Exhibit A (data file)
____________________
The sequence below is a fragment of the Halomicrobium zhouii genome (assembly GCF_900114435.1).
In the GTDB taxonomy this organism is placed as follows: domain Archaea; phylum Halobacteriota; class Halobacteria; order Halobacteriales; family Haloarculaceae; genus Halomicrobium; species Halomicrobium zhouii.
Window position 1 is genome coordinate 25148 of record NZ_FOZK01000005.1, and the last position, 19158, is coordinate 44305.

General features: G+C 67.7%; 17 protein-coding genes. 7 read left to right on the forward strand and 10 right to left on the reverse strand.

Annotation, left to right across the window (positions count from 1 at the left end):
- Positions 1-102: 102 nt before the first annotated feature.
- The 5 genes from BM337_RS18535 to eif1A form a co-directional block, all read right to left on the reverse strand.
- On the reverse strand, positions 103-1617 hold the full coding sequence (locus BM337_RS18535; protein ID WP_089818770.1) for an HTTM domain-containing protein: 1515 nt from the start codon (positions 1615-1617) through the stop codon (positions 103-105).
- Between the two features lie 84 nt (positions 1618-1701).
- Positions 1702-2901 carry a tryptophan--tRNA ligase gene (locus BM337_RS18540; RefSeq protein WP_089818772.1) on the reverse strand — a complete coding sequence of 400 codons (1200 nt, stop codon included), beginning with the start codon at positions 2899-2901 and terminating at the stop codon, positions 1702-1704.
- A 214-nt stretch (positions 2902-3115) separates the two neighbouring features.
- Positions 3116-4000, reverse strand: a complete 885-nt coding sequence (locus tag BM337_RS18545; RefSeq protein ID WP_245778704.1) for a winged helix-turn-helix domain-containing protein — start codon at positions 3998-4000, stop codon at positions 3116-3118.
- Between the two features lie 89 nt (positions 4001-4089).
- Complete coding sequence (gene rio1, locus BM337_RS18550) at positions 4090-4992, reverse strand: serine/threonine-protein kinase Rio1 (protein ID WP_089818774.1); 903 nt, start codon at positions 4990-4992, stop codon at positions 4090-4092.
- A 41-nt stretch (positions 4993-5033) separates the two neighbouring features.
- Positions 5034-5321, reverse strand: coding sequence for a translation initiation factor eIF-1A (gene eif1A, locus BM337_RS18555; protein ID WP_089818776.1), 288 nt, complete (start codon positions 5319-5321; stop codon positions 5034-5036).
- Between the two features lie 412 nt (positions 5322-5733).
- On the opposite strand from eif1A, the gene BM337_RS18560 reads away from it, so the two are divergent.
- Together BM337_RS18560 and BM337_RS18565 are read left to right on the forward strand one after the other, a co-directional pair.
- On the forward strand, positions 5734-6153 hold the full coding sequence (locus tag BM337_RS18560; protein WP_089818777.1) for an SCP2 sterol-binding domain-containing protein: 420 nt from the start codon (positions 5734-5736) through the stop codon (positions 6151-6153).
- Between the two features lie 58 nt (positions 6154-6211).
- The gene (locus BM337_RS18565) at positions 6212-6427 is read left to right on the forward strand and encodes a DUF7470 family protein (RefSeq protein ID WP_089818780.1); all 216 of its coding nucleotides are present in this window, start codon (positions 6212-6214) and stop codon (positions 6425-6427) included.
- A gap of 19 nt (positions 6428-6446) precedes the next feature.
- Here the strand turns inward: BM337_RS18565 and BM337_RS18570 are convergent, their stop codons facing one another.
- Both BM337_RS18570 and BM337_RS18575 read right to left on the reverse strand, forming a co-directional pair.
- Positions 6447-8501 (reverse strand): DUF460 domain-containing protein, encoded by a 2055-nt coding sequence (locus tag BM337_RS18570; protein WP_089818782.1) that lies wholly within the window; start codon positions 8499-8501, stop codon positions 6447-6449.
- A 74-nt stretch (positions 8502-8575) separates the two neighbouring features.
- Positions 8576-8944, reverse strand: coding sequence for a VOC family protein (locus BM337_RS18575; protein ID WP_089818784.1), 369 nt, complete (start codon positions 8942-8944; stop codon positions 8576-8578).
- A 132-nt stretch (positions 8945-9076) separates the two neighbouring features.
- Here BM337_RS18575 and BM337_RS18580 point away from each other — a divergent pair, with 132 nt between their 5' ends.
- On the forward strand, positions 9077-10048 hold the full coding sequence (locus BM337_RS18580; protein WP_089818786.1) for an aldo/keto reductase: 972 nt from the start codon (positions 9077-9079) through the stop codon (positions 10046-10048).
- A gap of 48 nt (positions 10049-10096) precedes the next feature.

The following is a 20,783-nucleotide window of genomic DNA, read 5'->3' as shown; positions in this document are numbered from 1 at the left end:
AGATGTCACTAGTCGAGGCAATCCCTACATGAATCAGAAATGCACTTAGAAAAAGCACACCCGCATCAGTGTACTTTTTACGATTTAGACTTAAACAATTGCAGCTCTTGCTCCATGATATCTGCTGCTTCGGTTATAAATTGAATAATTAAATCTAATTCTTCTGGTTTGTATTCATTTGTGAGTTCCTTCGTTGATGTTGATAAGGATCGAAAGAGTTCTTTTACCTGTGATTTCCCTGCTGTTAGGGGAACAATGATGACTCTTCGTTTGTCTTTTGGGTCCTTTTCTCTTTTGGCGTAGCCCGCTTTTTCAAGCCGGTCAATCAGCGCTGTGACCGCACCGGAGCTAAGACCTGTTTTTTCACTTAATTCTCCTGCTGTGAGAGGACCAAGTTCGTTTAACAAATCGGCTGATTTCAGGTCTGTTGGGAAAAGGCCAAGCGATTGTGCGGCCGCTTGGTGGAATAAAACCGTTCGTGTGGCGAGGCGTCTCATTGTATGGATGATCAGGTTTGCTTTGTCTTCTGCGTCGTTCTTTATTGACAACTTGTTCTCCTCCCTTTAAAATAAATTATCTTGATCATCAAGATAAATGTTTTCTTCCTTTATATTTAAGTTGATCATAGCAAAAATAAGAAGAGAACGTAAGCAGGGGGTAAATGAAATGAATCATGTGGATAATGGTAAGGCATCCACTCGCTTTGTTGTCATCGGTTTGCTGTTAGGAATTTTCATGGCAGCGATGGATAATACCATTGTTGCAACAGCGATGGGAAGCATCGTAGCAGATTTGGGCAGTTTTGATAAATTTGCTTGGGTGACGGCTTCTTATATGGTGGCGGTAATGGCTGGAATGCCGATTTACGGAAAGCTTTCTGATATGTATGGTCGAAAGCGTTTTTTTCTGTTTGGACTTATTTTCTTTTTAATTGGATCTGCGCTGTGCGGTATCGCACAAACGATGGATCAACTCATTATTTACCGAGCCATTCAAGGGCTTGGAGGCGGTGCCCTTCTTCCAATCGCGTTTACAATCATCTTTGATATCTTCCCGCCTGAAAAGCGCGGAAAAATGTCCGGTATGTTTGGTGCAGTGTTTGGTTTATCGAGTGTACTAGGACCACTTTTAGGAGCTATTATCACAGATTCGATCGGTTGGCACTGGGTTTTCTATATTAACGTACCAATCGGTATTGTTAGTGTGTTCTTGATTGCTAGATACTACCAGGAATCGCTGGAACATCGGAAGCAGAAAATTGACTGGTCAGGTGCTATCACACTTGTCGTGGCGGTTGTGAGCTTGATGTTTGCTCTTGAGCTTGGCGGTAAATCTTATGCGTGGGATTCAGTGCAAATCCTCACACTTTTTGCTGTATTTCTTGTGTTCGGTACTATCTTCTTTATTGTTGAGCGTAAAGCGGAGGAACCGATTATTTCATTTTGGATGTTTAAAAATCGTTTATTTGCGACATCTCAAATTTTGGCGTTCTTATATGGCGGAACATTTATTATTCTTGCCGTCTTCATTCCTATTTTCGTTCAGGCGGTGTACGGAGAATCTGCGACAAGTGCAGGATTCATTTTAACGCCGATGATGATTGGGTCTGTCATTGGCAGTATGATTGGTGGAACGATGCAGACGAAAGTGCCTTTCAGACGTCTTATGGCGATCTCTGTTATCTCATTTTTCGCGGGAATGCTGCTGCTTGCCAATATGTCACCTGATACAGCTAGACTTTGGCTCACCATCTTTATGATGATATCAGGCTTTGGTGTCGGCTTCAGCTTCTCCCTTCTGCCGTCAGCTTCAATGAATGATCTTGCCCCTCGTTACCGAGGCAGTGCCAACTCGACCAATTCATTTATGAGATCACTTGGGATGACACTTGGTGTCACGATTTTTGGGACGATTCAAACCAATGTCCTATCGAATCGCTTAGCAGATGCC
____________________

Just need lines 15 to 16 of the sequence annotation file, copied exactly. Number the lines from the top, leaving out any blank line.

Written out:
- A 41-nt stretch (positions 4993-5033) separates the two neighbouring features.
- Positions 5034-5321, reverse strand: coding sequence for a translation initiation factor eIF-1A (gene eif1A, locus BM337_RS18555; protein ID WP_089818776.1), 288 nt, complete (start codon positions 5319-5321; stop codon positions 5034-5036).